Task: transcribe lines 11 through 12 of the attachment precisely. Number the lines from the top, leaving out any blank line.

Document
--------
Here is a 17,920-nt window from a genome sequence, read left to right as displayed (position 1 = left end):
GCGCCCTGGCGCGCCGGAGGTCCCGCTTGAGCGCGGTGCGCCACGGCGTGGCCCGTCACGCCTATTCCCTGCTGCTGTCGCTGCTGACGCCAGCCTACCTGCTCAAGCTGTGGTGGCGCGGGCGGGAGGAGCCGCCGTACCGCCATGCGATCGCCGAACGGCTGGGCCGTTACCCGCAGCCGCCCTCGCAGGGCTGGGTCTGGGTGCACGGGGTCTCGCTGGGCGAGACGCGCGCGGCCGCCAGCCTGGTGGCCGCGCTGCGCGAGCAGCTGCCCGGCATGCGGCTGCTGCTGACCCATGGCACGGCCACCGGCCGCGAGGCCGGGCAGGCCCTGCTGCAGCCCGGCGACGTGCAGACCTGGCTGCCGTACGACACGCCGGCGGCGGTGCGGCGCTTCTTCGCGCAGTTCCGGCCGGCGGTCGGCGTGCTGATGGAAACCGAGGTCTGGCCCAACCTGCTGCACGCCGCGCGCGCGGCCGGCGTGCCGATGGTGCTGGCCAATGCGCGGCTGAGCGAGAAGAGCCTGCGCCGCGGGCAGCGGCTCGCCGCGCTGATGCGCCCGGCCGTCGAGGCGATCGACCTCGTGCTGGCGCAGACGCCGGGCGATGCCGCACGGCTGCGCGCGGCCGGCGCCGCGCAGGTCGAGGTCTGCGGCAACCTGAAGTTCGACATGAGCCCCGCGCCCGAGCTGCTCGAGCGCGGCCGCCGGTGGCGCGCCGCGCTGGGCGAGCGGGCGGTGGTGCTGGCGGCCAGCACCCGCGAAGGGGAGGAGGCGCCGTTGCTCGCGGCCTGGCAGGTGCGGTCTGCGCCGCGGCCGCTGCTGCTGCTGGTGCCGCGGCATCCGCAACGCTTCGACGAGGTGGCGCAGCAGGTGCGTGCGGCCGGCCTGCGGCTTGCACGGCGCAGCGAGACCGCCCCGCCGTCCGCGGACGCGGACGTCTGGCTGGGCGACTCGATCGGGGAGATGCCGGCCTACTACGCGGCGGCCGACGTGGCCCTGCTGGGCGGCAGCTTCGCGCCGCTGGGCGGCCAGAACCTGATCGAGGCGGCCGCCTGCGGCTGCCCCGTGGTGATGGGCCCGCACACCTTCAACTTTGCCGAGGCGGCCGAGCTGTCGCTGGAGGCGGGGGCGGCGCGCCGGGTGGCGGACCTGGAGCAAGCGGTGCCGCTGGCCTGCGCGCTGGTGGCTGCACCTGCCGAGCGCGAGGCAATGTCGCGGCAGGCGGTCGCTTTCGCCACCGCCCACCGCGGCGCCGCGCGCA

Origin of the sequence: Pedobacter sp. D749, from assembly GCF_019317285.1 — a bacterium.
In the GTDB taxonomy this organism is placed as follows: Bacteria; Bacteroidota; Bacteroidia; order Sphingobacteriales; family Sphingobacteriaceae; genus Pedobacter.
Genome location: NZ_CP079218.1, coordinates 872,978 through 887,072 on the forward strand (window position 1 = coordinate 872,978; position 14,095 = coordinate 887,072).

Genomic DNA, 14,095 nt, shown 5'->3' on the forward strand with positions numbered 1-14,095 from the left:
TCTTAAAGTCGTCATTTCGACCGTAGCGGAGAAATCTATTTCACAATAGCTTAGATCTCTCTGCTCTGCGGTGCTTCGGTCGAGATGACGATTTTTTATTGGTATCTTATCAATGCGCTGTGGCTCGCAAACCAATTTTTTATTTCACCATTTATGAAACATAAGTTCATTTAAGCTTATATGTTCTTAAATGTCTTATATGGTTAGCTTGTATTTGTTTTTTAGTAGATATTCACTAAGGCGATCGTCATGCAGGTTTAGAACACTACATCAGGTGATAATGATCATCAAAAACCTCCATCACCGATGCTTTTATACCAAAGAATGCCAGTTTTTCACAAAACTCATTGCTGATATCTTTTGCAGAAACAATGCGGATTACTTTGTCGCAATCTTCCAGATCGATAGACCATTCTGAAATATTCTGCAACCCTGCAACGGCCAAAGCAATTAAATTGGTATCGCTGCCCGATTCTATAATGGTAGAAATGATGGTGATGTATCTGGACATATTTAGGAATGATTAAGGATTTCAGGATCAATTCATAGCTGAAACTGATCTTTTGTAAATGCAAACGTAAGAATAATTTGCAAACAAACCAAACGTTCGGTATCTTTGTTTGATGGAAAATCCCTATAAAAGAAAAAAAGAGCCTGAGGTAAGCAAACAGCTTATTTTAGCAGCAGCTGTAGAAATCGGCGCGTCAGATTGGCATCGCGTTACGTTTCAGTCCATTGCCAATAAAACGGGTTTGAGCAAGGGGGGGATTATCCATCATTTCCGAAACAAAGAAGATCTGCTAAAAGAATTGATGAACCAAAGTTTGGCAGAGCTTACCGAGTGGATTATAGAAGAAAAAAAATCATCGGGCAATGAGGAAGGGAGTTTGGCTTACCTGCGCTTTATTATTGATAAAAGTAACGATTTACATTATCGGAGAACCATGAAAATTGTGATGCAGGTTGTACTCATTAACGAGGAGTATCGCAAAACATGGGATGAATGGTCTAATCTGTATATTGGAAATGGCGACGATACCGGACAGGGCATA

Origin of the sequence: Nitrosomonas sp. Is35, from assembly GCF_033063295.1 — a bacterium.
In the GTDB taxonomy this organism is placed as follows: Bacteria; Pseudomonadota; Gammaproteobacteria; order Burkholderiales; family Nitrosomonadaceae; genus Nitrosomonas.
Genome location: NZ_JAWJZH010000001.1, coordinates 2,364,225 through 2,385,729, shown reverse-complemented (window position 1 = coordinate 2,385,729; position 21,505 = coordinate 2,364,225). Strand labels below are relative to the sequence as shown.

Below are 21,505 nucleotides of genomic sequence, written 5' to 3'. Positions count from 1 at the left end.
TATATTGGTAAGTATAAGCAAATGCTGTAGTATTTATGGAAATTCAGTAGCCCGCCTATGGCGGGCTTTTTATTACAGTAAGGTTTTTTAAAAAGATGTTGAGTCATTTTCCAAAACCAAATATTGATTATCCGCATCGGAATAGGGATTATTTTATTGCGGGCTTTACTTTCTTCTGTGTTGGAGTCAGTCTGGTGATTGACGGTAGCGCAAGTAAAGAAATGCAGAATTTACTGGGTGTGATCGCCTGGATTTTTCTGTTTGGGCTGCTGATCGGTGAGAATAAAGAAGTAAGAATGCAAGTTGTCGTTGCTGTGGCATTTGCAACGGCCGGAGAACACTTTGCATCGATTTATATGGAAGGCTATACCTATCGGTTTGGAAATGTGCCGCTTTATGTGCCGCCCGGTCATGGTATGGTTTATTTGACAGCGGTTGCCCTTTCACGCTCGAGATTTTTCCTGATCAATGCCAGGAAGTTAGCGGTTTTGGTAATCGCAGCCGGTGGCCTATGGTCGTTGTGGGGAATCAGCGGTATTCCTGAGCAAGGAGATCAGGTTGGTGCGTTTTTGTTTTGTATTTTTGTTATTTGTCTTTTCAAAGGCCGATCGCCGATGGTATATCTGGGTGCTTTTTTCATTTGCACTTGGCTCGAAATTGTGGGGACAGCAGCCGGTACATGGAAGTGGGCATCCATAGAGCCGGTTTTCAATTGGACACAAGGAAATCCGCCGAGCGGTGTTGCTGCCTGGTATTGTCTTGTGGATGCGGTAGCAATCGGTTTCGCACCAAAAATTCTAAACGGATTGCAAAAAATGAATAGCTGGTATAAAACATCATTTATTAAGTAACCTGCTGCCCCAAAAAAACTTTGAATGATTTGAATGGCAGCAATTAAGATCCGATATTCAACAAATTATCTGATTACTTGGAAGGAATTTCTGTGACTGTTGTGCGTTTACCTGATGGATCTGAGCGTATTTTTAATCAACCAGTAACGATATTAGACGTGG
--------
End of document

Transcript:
Below are 21,505 nucleotides of genomic sequence, written 5' to 3'. Positions count from 1 at the left end.
TATATTGGTAAGTATAAGCAAATGCTGTAGTATTTATGGAAATTCAGTAGCCCGCCTATGGCGGGCTTTTTATTACAGTAAGGTTTTTTAAAAAGATGTTGAGTCATTTTCCAAAACCAAATATTGATTATCCGCATCGGAATAGGGATTATTTTATTGCGGGCTTTACTTTCTTCTGTGTTGGAGTCAGTCTGGTGATTGACGGTAGCGCAAGTAAAGAAATGCAGAATTTACTGGGTGTGATCGCCTGGATTTTTCTGTTTGGGCTGCTGATCGGTGAGAATAAAGAAGTAAGAATGCAAGTTGTCGTTGCTGTGGCATTTGCAACGGCCGGAGAACACTTTGCATCGATTTATATGGAAGGCTATACCTATCGGTTTGGAAATGTGCCGCTTTATGTGCCGCCCGGTCATGGTATGGTTTATTTGACAGCGGTTGCCCTTTCACGCTCGAGATTTTTCCTGATCAATGCCAGGAAGTTAGCGGTTTTGGTAATCGCAGCCGGTGGCCTATGGTCGTTGTGGGGAATCAGCGGTATTCCTGAGCAAGGAGATCAGGTTGGTGCGTTTTTGTTTTGTATTTTTGTTATTTGTCTTTTCAAAGGCCGATCGCCGATGGTATATCTGGGTGCTTTTTTCATTTGCACTTGGCTCGAAATTGTGGGGACAGCAGCCGGTACATGGAAGTGGGCATCCATAGAGCCGGTTTTCAATTGGACACAAGGAAATCCGCCGAGCGGTGTTGCTGCCTGGTATTGTCTTGTGGATGCGGTAGCAATCGGTTTCGCACCAAAAATTCTAAACGGATTGCAAAAAATGAATAGCTGGTATAAAACATCATTTATTAAGTAACCTGCTGCCCCAAAAAAACTTTGAATGATTTGAATGGCAGCAATTAAGATCCGATATTCAACAAATTATCTGATTACTTGGAAGGAATTTCTGTGACTGTTGTGCGTTTACCTGATGGATCTGAGCGTATTTTTAATCAACCAGTAACGATATTAGACGTGG